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The Soft Moon's Luis Vasquez on Working with Trent Reznor, Constant Touring, and Growing Up in the Desert

The Soft Moon, by Julie Bonato

The Soft Moon, by Julie Bonato

In music, as in life, all things are cyclical. In the last several years, there has been nothing short of a rebirth of so-called "minimal wave," a genre born in the late 1970s and early 1980s when artists who would have otherwise picked up guitars and drum kits began experimenting with synthesizers and drum machines instead. Their records were raw, gritty, and brash, but at the same time danceable and even poppy, owing as much to Donna Summer and Giorgio Moroder as to the Sex Pistols and Joy Division.

Enter The Soft Moon, the brainchild of Oakland’s Luis Vasquez, one of the many contemporary bands and projects that have offered their own twist on the minimal-wave sound. What separates The Soft Moon from the rest of the pack is the way they sound so effortlessly contemporary, inspired by the sound of the past but not derivative of it. There’s a motorik Krautrock edge to much of The Soft Moon’s music, a trance-inducing psychedelic haze, and a kind of enveloping darkness that belies how accessible their music is. That last bit may be the key to The Soft Moon’s success, and the reason their stock keeps rising.

I recently caught up with Luis while The Soft Moon were touring Europe to chat about the experience of live performance, Trent Reznor, their place in the current musical oeuvre, and the Mojave desert. They’ll make an appearance in San Francisco at Neck of the Woods on Saturday, June 8 – their only Bay Area gig for quite some time. Don’t miss it.

This is like the third or fourth time you’ve been to Europe. I feel like you’ve toured Europe quite a bit.
Yeah, it's kind of like our second home. We play in Europe a little bit more than we do in the States.

That’s interesting. What’s the audience like over there?
Great. There's a really strong connection out here. We tend to headline larger venues and sell 'em out, in comparison to the States–we do good in San Francisco, and in New York and LA, and Chicago is good as well, but in Europe, it's like if we do a tour for thirty days, like twenty of those dates will be sold out. And it'll be, between, you know, 500 to 2,000-capacity venues.

You just finished touring the US. How did that go?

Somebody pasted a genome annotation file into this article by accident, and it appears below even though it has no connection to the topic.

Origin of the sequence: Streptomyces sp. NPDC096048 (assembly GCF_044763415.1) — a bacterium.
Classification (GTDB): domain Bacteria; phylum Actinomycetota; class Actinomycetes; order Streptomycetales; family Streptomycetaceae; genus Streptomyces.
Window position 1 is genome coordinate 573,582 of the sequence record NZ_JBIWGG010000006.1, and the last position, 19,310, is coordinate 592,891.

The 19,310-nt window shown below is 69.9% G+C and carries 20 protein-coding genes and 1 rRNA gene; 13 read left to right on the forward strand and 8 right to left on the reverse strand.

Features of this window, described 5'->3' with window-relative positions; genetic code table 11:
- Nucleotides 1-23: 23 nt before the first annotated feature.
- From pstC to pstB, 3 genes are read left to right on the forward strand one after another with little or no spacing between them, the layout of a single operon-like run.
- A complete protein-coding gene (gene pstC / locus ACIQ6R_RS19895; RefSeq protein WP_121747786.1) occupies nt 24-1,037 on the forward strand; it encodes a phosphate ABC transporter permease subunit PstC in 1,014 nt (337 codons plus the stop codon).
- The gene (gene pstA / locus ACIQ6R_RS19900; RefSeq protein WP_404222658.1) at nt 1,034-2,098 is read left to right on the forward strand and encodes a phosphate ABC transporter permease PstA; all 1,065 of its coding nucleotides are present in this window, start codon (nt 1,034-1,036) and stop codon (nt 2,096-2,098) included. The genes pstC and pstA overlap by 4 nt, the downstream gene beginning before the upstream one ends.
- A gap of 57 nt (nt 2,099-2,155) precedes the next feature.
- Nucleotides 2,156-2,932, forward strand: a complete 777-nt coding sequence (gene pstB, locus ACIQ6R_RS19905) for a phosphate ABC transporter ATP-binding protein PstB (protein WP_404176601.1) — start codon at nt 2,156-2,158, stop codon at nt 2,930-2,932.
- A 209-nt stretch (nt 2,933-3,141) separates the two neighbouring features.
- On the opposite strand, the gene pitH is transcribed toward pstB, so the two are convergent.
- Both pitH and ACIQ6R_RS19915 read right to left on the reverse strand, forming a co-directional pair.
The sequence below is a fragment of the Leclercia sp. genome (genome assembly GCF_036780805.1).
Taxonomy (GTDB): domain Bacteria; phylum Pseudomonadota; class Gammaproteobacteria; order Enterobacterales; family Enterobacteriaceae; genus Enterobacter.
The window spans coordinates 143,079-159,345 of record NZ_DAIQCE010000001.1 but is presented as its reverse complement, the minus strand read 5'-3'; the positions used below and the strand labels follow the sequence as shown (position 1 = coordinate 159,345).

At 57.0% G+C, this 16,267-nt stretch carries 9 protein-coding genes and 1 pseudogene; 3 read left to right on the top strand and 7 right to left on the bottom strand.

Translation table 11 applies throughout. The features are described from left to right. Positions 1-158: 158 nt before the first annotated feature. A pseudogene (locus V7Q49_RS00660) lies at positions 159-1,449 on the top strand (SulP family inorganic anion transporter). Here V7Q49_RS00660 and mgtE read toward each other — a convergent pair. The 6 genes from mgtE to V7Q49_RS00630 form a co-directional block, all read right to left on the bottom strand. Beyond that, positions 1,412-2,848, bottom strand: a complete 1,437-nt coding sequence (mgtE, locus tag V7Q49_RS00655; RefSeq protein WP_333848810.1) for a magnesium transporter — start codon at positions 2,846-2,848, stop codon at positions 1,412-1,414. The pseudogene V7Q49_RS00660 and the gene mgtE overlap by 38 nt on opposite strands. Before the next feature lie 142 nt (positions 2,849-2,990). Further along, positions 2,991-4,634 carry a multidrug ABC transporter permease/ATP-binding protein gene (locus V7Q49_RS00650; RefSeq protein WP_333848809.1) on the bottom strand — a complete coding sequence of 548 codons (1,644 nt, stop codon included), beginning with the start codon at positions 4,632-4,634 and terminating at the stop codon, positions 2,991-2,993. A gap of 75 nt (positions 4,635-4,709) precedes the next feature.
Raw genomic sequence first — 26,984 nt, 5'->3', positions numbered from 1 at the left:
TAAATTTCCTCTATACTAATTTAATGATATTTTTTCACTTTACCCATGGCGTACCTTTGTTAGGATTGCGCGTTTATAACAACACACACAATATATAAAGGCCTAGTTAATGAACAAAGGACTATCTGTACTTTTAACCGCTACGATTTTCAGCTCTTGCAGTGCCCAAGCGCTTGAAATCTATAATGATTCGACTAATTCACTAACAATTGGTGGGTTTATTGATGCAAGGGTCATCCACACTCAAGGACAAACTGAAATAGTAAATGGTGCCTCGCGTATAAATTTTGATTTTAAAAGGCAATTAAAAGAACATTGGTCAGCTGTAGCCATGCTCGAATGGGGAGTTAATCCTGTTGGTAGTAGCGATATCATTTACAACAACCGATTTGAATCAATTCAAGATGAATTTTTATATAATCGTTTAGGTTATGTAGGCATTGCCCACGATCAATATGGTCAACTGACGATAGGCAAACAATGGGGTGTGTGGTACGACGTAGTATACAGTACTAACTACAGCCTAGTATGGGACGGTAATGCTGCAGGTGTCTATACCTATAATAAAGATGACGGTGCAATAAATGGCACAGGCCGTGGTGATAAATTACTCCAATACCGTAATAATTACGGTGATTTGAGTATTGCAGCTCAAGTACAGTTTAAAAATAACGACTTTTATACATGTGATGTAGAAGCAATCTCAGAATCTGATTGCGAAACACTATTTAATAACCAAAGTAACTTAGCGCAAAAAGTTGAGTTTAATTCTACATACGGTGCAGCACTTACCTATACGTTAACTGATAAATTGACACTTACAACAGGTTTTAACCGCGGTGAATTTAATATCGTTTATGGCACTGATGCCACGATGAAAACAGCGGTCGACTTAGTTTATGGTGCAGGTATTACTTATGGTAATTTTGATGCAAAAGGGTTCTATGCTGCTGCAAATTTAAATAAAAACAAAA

It went good. We're doing surprisingly well in territories that I wouldn't think we'd do so well in. Lots of cool surprises. Like Kansas City–we did a little bit of the South–Kansas City was amazing. And then of course there's Oklahoma, and that was pretty bad. That was the one pretty bad show in terms of turnout. We played in this ghost town.

What's the crowd like in the Midwest? Who comes out to your shows?
It's always a mixture. That's what's interesting about the Soft Moon. The audience age range, you know, is super vast. It's from, like, 16 to 45. You get the hipsters and then you get the true goth fans–and then you have just normal college kids who are fans. It's all over the place, which I think is a great thing. It seems like we're connecting to a wide range of people.

How was South by Southwest?
It was good. You know, I was not looking forward to it. This was our third year in a row. It's a pretty grueling time. It's very exhausting.

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I've never been. It seems like a shit-show.
It's completely horrible. I broke down a couple nights. Our tour manager broke down. It just breaks you down. It's too much. You just have to be completely wasted the entire time in order to handle it. And that's not good either, you're trying to perform, just trying to deal with the situation. But this time around, it was pretty good.

I feel like you guys are constantly touring. How do you do it? Doesn’t it take a lot out of you?
Oh, man. It destroys me. I battle with it emotionally for sure. I can't just get up on stage and perform and not be completely sincere about it. So every time I get up on stage, I get into the full mode. It's pretty emotional.

Has your attitude changed as you do it more often?
Well, I feel like I'm still getting used to it, to be honest. There's always going to be a percentage of strangers watching you, and I'm going to be giving it my all and being completely honest with my expression, and at the same time I'm expressing to strangers, which I feel a little uncomfortable about but it pays off. But it's still weird.